ad -aerm r
Aperfect Remredy for1onstipa
tion, Sour Stom~ach,Diarrhoea,
ness and LosS 0OF SLiEEP
TacSimile Signature of
xAcT COPY oF WEBF.
Twenty-five dozen Ladies' Fast
Black, Seamless Hose at 10c per pair
that we are ready to stake our repu
tation upon as being one of the best
values ever shown in this town. This
is not a short, skimpy stocking, but
full and long and smooth and will
catch any lady's eyes who is a judge
of a good value. 10 dozen pairs Fine
Black Hose for ladies at 15c per pair.
10 dozen Ladies' Fine Silk Finish
Louis Hermsdorf Hose at 25c per
pair. 50 dozen Gent's Half Hose at
5c per paii- that we are ready to show
against anybody's 5c hose for qual
ity and value. Just try me, please.
A beautiful line of Gent's Fast Black
Seamless Half Hose at 10c per pair.
Won't you call and see that beauti
ful line of Negligee Percale Shirts
in all sizes at 35c each or 3 for $1.
Won't you come and see that splen
did line of Negligee Shirts in all sizes
that we offer at 50c each, 2 for 95c?
Won't you come and see that mag
nigcent line of Negligee Shirts we of
fer at 75c, with attached and de
tached colla-3? Please come and see
that superb line of Negligee Shirts
we offer at 1 each. Come and see
the king of all Unlaundried. Linen
Bosom Shirts at 50c each. We also
carry some very good White Unlaun
dried Shirts at 25c each. Linen Col
lars and Cuffs in great variety.
When those hot days in May come
you will wish that you had bought a
lot of our Palm Leaf Fans at 1e each.
You will wish that you had one of
Jenkinson's nice Fast Black Gloria
Parasols at 45c each, or a better one
at 75c each, or a nice Silk one for $1,
or perhaps a fine stylish India Silk
Parasol at $1.50 or 52 each. Oh,
young ladies, how it would delight
you to have one of our latest style
Japanese Fans at 3. 5, 10, 15, 20, 25, 30,
40 and 50c each. The largest line of
Aluminum Hairpins to be found in
this town at only 10c per dozen.
A large line of Seersucker Sacks for
men, fast colors, at 45c each. A beau
tiful line of Men's Fast Black Mad
rais Sacks at 50e each. A large line
of Gent's Crash Sacks and Vests at
only $1.25 each. All-Wool Black,
Gray and Navy Blue Flannel Sacks
and Vests at $2.75 each. Black Al
pacas of all descriptions. A beauti
ful line of long-tail, square-cut Al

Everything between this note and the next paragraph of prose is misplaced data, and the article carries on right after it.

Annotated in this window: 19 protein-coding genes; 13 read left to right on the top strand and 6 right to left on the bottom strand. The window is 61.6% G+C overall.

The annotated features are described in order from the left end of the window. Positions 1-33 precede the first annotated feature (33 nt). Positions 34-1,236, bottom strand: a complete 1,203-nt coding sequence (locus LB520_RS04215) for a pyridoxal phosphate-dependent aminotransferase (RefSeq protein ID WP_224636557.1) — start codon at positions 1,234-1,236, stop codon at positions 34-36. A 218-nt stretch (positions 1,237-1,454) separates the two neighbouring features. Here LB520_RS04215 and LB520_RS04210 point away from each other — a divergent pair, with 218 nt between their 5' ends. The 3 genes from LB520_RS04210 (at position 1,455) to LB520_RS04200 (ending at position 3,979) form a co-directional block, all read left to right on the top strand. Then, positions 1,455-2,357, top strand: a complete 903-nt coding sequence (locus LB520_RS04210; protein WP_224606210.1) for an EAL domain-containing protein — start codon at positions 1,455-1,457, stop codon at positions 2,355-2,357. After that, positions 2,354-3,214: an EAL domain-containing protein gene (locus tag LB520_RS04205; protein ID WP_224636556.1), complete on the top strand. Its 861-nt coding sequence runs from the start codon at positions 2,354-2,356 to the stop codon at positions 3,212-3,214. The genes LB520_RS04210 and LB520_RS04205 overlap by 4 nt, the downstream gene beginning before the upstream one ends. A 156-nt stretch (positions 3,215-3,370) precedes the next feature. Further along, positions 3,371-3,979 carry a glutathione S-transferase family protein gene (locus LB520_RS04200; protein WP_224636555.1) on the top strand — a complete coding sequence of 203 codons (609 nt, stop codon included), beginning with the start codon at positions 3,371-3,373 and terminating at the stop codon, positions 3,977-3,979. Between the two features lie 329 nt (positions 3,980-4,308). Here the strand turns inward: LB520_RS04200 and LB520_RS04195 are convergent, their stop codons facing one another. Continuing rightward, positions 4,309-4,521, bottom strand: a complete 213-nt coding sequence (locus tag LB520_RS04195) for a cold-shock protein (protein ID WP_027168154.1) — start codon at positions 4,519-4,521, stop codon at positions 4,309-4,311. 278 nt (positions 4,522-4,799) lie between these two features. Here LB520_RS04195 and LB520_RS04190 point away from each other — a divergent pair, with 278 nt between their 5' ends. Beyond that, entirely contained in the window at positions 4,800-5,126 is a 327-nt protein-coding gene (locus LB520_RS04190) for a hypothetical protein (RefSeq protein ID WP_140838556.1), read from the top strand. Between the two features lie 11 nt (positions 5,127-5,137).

paca Sacks to suit clergymen.
S- Charleston, S. C.
For Infants and Children.
The Kind You Have
GH CAS COP~Y K ORIA T
n .u unuT LIE
CHARLESTON, S. C., April 10, 1898.
On and after this date the ftllowing
passenger schedule will be in effect:
*35. *23. *53.
Lv Florence, 3.25 A. 7.55 P.
Lv Kingstree, 8.57
Ar LaaEs, 4.38 !.15
Lv Lanes, 4 38 9.15 7.40 P.
Ar Charleston, 6.03 10.50 9.15
*78. *32. *52.
Lv Charleston, 6.33 A. 5.17 P. 7.00 A.
Ar Lanes. 8.16 6.45 8.32
Lv Lanes, 8 18 6.45
Lv Kingstree, 8.31
Ar Florence, 9.28 'i.55
*Daily. tDaily except Sunday.
No. 52 runs througb to Columbia via
Central R. R. of S. C.
Trains Nos. 78 and 32 run via Wilson
and Fayetteville-Short Line-and make
close connection for all points North.
Trains on C. & D. R. R. eave Florence
daily except Sunday 9.55 a m, arrive Dar
lington 10.28 a in, Cheraw, 11.40 a ma,
Wadesboro 12.35 p m. Leave Florence
daily except Sunday, 8.00 p i, arrive Dar
lington, 8.25 p m, Hartsville 9.20 p m,
Bennetsville 9.21 p m, Gibson 9.45 p m.
Leave Florence Sunday only 9.55 a m, ar
rive Darlington 10.27. Hartsville 11.10
Leave Gibson daily except Sanday 6.35
a in, Bennettsville 6.59 a m, arrive Darling
ton 7.50 a m. Leave Hartsville daily ex
cept Sunday 7.00 a w, arrive Darlington
7.45 a in, leave Darlington 8.55 a m, arrive
Florence 9.20 a w. Leave Wadesboro daily
except Sunday 4.25 p m, Cheraw 5.15 p m,
Darlington 6.29 p m, arrive Florence 7 p
in. Leave Hartsville Sunday only 8.15a m,
Darlington 9.00 a m, arrive Florence 9.20
J. R. KENLEY, JNO. F. DIVINE,
Gen'l Manager. Gen'1 Sup't.
T. 1. EMERSON, Traffic Manager.
H. M. EMERSON, Gen'l Pass. Agent.
55. 35. 52.
Lv Wilmington,*4.00 P.
Lv Marion, 6.43
Ar Florence, 7.25
Lv Florence, *8.00 *3.2.5 A.
Ar Sumter, 9.10 4.29
Lv Sumter, 9.13 *9.37 A.
Ar Columbia, 10.30 10.55
No. 52 runs through from Charleston via
Central R. R., leaving Charleston 7 a M,
Laues 8.32 a m, Manming 9.08 a m.
54. 53. 32.
Lv Columbia, -6.45 A. *5. P.
Ar Sumter, 8.08 6.25
Lv Sw ter, 8.12 *6 36 P.
Ar Florence, 9.25 7.45
Lv Florence, 9.58
Lv Marion, 10.36
Ar Wilmington, 1.20
No. 53 runs through to Charleston, S. C.,
via Cential R. R., arriving Manning 6.58
p in, Lanes, 7.36 p w, Charleston 9.15 p m.
Ir.ins on Conway Branch leave Chad
bourn 11.43 a rn, arrive Conway 2.03 p m,
returning leave Conway 2.45 p m, arrive
Chadbourn 5.15 p i, leave Chadbourn 5.45
p u, arrive at Hub (.25 p m, returning
ieave Hub 8.30 a m, arrive at Chadboutn
9.15 a in. Daily except Sunday.
J. R. KENLY, Gen'l Manager.
'. 31. EMERSON, Traffic Manager.
H. M. EMERSON, Gen'l Pais. Agent.
CENTRAL R. R. OF SO. CAROLINA.
Lv Charleston, 7.00 A. M.
Lv Lanes, 8.26 "
Lv Greeleyville, 8.40
Lv Foreston, 8.49
Lv Wilson's Mill, 8.56
Lv Manning, 9.05
Lv Alcolu, 9.15 "
Lv Brogdon, 9.21 "
Lv W. & S. Junct., 9.32"
Ar Sumter, 9.35 "
Ar Columbia, 10.55 "
Lv Columbia, 5.15 P. M.
Lv Sumter, 6.42 "
Lv W. &S.Junct. 6.43 "
Lv Brogdon, 6.56 "
Lv Alcolu, 7.01 "
Lv Manning, 6.58 "
L~v Wilson's Mill, 7.19"
Lv Foreston, 7.26 "
Lv Greeleyville, 7.36 "
Ar Lanes, 7.48
Ar Charleston, 9.25 "
MANCHESTER & AUGUSTA R. R.
Lv Sumter, 4.29 A. M.
Ar Creston, 5.17 "
Ar Orangebnrg, 5.40"
Ar Denmark, 6.12 "
Lv Denmark, - 4.74 P. M.
Lv Orangeburg, 5.20"
Lv Creston, 5.43 "
Ar Sumter, 6.33 "
Train s 32 an d 35 carry through Pullman
palace buff'et sleeping cars between New
York and Macon via Augusta.
HAS A FULL LINE
Ice Cold Soda Water
and Milk Shakes
UP TO DATE.
Bank of Manning,
MANNING, 8. C.
Transaet- at general banking busi
Prompt and special att I.
to depositors residing o -
All collections have p - -
Business hours from 9 a. m. to
5 p. m.
A. LETI, Cashier.
BOARD OF DIRECTOBS.
M. LEvI, S. A. flIGBY,
J. W. McLEoD, -. E. BRows,
S. M. NEXSFN, JOSEPH SPRoTT,